Fanciful Story Hats
Help students identify the key elements of a story and then turn them loose to create a colorful story hat to demonstrate their learning.
- Identify the main character, supporting characters, setting, and key plot elements of a story.
- Demonstrate their understanding of these elements of a story by creating visual representations of each based on a fairy tale, myth, legend, or other story of their own choosing.
- Summarize and retell a story orally to a friend, using the story hat as a prop.
Common Core Standards
L.2.3., L.3.3., L.4.3. Use knowledge of language and its conventions when writing, speaking, reading, or listening.
SL.2.4. Tell a story or recount an experience with appropriate facts and relevant, descriptive details, speaking audibly in coherent sentences.
SL.3.4. Report on a topic or text, tell a story, or recount an experience with appropriate facts and relevant, descriptive details, speaking clearly at an understandable pace.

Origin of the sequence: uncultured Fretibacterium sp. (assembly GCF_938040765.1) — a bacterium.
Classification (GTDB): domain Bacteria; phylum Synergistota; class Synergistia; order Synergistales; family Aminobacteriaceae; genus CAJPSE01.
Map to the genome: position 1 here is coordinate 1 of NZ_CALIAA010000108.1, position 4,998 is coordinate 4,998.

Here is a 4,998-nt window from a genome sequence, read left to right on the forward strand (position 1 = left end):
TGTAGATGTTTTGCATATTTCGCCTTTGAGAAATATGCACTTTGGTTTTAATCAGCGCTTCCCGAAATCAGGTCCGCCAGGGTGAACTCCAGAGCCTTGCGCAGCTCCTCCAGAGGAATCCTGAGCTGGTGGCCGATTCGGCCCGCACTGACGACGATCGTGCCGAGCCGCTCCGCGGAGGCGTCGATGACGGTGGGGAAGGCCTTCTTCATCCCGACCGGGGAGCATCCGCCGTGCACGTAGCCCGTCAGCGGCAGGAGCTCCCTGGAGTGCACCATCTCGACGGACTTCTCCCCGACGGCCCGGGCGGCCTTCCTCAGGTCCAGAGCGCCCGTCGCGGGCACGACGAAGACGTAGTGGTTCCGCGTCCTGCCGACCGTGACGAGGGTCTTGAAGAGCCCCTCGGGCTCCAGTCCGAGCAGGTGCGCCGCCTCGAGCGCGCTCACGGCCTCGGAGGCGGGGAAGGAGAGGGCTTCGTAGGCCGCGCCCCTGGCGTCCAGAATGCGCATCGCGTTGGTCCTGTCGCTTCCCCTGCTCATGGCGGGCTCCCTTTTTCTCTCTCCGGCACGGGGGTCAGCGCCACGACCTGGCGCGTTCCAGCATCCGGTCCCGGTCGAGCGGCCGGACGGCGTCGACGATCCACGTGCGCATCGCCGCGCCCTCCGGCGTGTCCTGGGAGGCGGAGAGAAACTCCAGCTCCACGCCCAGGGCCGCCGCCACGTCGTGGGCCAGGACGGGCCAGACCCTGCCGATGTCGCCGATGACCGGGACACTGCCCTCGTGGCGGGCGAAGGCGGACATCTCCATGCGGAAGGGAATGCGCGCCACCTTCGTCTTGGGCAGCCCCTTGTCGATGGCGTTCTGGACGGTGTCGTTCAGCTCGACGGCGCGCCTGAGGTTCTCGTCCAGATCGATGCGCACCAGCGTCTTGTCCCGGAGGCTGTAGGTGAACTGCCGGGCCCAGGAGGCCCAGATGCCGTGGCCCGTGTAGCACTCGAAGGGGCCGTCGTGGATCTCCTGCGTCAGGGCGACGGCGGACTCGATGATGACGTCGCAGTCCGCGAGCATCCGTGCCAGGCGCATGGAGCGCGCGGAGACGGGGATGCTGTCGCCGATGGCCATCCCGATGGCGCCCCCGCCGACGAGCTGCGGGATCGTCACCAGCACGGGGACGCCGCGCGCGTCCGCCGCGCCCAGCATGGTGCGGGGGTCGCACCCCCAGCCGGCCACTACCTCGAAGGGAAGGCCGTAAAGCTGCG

Elmer's® Disappearing Purple Glue Sticks, colored and white paper, colored pencils, scissors, and "Elements of a Story" student page
SET UP AND PREPARE
Content Overview: All stories share several key elements: characters, setting, and plot.
- The main character is the focus of the story—in some cases, this is the narrator.
- Supporting or minor characters are other characters who interact with the main character and help move the story along.
- The setting is where or when a story takes place. The setting could be a place like the local playground or a time like Victorian England.
- The plot is what happens in a story; it's the series of events that make up the story line.
Cut 3" by 12" (or as long as sheet of paper allows) strips of colorful construction paper that will later be glued together to create the base of the story hats. If desired, select short fairy tales, myths, and legends to serve as the literary focus for this lesson. Students can otherwise use books they have read recently. Distribute Elements of a Story printable.
Fiction, character, narrator, setting, plot
Introduction (10 minutes)